Caro Meets Theatre Interview

Miranda Cromwell: The Beekeeper Of Aleppo

By | Published on Friday 28 April 2023

I read ‘The Beekeeper Of Aleppo’ by Christy Lefteri some years ago and was profoundly affected by it.

So it’s no wonder, really, that my ears pricked up when I heard that a touring adaptation of the novel would be calling at Richmond Theatre. 

The play was adapted from the novel by Nesrin Alrefaai and Matthew Spangler, and the tour of it is a co-production from Nottingham Playhouse, Liverpool Everyman and Playhouse, and UK Productions.  

To find out more about the play and the creative team behind it, I spoke to director Miranda Cromwell. 

CM: Can you start by telling us about the narrative of ‘The Beekeeper Of Aleppo’? What story does it tell? 
MC: Nuri is a beekeeper, his wife, Afra, an artist. They live a simple life, rich in family and friends, in the beautiful Syrian city of Aleppo – until the unthinkable happens.

When all they care for is destroyed by war, they are forced to escape. On their terrifying journey, they must face the pain of their own unbearable loss, alongside incredible danger.

Above all, they must journey to find each other again.

CM: What themes does the play explore?
MC: War, displacement, grief and love, what it means to lose everything. It also deals with how Britain treats people fleeing war.

The story is an exploration of survival against all odds, encouraging the audience to imagine themselves in a situation where they have to start their life again in a foreign land.

I also hope that people who come to see the play will think about how they treat and talk about refugees and asylum seekers. 

CM: It’s based on the book of the same name, of course – does it aim to be a faithful adaptation? 
MC: Christy who wrote the novel was very involved in discussions with Nesrin and Matthew who adapted it. The play is very faithful to the book, although condensing such a large novel into a play throws up some challenges.

There are changes, edits and additions. We also brought more elements of Syrian culture and language into the play. 

CM: Can you tell us more about the playwrights who adapted it? 
MC: Nesrin Alrefaai – co-playwright and cultural consultant – is a postdoctoral researcher and has her own experience as a Syrian woman navigating the UK immigration system.

Also, she has worked with Syrian refugees in London as a community support officer, and has been volunteering since 2015 as an Arabic language interpreter for refugees and asylum-seekers at a law centre. 

Matthew Spangler – co-playwright – who also adapted ‘The Kite Runner’ for stage amongst other plays, is a university professor who writes scholarly articles and teaches courses about how refugees and asylum-seekers are represented through the arts, a subject he has been working on since 2004.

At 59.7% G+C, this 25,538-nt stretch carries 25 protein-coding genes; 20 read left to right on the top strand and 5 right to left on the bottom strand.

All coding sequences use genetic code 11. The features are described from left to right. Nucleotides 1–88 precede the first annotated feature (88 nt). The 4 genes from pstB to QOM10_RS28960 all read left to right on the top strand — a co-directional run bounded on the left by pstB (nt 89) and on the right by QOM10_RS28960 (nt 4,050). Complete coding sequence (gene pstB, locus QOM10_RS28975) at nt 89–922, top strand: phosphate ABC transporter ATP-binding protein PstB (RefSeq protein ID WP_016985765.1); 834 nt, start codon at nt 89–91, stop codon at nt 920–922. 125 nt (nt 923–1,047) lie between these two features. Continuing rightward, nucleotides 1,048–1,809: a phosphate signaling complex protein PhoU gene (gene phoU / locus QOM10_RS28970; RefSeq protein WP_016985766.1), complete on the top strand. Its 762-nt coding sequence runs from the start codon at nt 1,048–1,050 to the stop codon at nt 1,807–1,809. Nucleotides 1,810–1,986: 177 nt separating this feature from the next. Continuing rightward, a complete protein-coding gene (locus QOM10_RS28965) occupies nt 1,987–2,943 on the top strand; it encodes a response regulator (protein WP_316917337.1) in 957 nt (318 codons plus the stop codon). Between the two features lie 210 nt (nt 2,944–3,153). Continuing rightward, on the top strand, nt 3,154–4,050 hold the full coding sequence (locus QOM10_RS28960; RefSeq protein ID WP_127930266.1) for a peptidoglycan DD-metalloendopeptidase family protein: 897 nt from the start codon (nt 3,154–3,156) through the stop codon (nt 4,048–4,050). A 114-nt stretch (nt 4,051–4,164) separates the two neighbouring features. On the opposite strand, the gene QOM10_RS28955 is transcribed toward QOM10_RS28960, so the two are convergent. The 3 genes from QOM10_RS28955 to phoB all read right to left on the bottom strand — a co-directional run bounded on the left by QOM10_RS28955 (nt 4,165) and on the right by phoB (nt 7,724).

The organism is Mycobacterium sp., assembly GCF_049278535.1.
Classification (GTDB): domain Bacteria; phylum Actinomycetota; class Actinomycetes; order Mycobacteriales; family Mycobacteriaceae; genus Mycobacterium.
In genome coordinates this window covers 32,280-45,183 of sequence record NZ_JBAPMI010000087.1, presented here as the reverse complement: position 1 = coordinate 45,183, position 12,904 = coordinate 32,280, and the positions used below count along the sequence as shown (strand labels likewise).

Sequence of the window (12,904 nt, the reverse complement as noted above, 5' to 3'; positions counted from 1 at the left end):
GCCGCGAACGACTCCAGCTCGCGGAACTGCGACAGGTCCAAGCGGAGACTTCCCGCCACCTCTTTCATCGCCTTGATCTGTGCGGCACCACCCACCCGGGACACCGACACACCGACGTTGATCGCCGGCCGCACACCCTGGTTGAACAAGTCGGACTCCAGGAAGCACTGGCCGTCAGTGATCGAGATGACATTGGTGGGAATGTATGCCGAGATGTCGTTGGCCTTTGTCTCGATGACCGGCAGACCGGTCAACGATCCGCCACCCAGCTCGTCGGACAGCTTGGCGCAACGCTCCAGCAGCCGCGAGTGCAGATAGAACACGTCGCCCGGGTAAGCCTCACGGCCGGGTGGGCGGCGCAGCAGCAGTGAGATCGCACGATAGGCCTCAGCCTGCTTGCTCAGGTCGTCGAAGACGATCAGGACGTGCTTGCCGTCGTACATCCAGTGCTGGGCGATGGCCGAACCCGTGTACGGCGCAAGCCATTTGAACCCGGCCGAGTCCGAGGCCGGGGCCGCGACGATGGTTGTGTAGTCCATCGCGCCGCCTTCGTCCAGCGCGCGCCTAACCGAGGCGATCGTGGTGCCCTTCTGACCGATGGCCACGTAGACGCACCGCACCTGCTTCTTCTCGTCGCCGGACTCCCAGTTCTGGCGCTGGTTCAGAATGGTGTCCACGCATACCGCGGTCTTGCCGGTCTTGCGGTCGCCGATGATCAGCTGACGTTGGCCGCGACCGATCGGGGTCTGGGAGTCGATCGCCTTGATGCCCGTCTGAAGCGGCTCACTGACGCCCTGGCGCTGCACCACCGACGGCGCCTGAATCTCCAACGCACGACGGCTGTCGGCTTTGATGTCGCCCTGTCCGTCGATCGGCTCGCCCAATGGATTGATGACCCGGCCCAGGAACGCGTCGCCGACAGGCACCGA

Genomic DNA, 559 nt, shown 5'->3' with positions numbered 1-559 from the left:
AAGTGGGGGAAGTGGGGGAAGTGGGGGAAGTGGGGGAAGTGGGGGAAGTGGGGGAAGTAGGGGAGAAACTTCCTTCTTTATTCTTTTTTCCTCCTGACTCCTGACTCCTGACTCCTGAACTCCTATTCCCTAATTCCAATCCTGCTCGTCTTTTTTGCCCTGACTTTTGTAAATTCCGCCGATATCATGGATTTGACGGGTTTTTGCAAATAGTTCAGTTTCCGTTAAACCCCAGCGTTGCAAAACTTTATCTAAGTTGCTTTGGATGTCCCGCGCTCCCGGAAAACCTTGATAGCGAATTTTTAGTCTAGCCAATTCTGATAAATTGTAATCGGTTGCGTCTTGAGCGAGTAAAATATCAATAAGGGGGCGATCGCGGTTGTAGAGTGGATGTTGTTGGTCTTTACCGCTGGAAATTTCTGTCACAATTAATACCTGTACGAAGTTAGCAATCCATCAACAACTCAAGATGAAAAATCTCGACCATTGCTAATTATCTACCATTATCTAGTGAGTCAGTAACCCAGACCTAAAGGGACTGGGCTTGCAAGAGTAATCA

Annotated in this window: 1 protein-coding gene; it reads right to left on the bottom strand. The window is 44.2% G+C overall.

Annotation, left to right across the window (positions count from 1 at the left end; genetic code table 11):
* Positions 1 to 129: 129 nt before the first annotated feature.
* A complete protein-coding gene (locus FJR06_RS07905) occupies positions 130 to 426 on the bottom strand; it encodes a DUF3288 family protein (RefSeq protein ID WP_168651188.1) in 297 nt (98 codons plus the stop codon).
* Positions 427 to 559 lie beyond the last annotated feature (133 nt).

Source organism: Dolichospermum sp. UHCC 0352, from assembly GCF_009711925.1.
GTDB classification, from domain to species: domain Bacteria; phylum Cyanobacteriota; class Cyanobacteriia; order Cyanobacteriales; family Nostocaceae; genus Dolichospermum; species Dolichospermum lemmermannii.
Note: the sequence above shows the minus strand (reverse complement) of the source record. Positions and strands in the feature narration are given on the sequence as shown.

CM: What made you want to direct this play? Can you tell us something about your approach to staging it? 
MC: I loved the book and I loved how Nesrin and Matthew translated it into this play. At its core I thought it was an incredibly moving story of survival and love. I was drawn to the fractured nature of the storytelling, how it follows Nuri’s mental state and so is not told in a linear way.

The theatrical nature of the imagery, music and soundscape that was needed to tell this story made me believe it would be very moving on stage. My approach has been very collaborative and a large part of its success lies in the work of the incredible creative team. 

CM: Can you tell us about the cast of the play? 
MC: They are an extraordinarily talented ensemble of actors led beautifully by Alfred Clay and Roxy Faridany.

The rest of the cast play multiple roles with such skill and charm: Joseph Long, Aram Mardourian, Daphne Kouma, Nadia Williams, Elham Mahyoub, Fanos Xenofós and Lily Demir have all given their hearts to this production and were a joy to work with. 

CM: And now can you tell us about yourself? How did you come to be working in the theatre and how did your career begin? 
MC: I always loved to be in groups of people expressing creativity and making performance, as a child I did dance and gymnastics.

I soon discovered I much preferred to be behind the scenes helping to bring all the elements of performance together.

I did a lot of teaching at Bristol Old Vic, putting on shows with their young company and became the young company director there for many years.

Then I branched out into making my own professional work and assisting many brilliant directors. 

CM: What have been the highlights of your career thus far? 
MC: Staging Winsome Pinnock’s ‘Rockets And Blue lights’ at the National Theatre, it was such a vital and brave piece of writing.

The entire journey of ‘Death Of A Salesman’, from co-directing it with Marianne Elliott at the Young Vic and in the West End, to directing solo on Broadway.

I am very close with the casts and teams of both those shows and ‘The Beekeeper of Aleppo’. Such wonderful human beings: making such powerful work with them has enriched my life.

CM: What aims and ambitions do you have for the future? 
MC: I would love to keep making theatre. However, the industry is fragile and being a freelance director is financially and emotionally really tough.

My hopes and ambitions for the future are that I can continue to direct life affirming and moving theatre in new writing, classic plays and musicals. I am also developing my skills as an audio and film director. 

CM: What’s coming up next for you after this? 
MC: I am very excited to be directing the UK premiere of ‘Mlima’s Tale’ by Lynn Nottage at the Kiln Theatre in September. A beautiful and haunting play that explores a murder and its afterlife. An unforgettable story of the ivory trade and its corruption. 

‘The Beekeeper Of Aleppo’ is on at Richmond Theatre from 2-6 May. For more information and to book tickets, see this page here.

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